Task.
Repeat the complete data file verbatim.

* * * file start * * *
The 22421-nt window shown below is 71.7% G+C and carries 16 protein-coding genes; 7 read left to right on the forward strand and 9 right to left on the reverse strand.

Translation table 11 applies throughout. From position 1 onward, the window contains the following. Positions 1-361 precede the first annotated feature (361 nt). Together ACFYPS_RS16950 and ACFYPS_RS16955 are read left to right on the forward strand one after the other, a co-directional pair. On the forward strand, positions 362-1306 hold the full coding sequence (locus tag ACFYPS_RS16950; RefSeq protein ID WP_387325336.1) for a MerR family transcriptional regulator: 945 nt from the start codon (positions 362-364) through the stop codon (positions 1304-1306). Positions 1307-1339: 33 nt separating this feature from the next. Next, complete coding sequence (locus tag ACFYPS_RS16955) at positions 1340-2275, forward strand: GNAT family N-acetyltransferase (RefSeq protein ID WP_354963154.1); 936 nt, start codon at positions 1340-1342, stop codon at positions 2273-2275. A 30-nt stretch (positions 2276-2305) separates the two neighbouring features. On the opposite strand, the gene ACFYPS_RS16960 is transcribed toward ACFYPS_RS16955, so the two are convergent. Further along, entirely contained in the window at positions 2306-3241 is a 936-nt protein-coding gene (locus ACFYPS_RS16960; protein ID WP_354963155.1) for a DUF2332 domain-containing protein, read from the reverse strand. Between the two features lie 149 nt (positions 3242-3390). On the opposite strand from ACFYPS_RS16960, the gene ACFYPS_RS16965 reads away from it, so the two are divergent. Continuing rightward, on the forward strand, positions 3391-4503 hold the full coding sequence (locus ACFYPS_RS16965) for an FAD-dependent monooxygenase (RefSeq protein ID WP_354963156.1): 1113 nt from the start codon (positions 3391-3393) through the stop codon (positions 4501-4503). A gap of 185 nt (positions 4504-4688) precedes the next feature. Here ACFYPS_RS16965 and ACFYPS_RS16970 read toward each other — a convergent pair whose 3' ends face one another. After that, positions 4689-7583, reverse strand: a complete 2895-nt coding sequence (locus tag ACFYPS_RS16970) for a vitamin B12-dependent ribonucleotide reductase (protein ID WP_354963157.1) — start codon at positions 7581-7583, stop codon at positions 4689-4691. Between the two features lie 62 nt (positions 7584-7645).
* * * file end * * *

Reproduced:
The 22421-nt window shown below is 71.7% G+C and carries 16 protein-coding genes; 7 read left to right on the forward strand and 9 right to left on the reverse strand.

Translation table 11 applies throughout. From position 1 onward, the window contains the following. Positions 1-361 precede the first annotated feature (361 nt). Together ACFYPS_RS16950 and ACFYPS_RS16955 are read left to right on the forward strand one after the other, a co-directional pair. On the forward strand, positions 362-1306 hold the full coding sequence (locus tag ACFYPS_RS16950; RefSeq protein ID WP_387325336.1) for a MerR family transcriptional regulator: 945 nt from the start codon (positions 362-364) through the stop codon (positions 1304-1306). Positions 1307-1339: 33 nt separating this feature from the next. Next, complete coding sequence (locus tag ACFYPS_RS16955) at positions 1340-2275, forward strand: GNAT family N-acetyltransferase (RefSeq protein ID WP_354963154.1); 936 nt, start codon at positions 1340-1342, stop codon at positions 2273-2275. A 30-nt stretch (positions 2276-2305) separates the two neighbouring features. On the opposite strand, the gene ACFYPS_RS16960 is transcribed toward ACFYPS_RS16955, so the two are convergent. Further along, entirely contained in the window at positions 2306-3241 is a 936-nt protein-coding gene (locus ACFYPS_RS16960; protein ID WP_354963155.1) for a DUF2332 domain-containing protein, read from the reverse strand. Between the two features lie 149 nt (positions 3242-3390). On the opposite strand from ACFYPS_RS16960, the gene ACFYPS_RS16965 reads away from it, so the two are divergent. Continuing rightward, on the forward strand, positions 3391-4503 hold the full coding sequence (locus ACFYPS_RS16965) for an FAD-dependent monooxygenase (RefSeq protein ID WP_354963156.1): 1113 nt from the start codon (positions 3391-3393) through the stop codon (positions 4501-4503). A gap of 185 nt (positions 4504-4688) precedes the next feature. Here ACFYPS_RS16965 and ACFYPS_RS16970 read toward each other — a convergent pair whose 3' ends face one another. After that, positions 4689-7583, reverse strand: a complete 2895-nt coding sequence (locus tag ACFYPS_RS16970) for a vitamin B12-dependent ribonucleotide reductase (protein ID WP_354963157.1) — start codon at positions 7581-7583, stop codon at positions 4689-4691. Between the two features lie 62 nt (positions 7584-7645).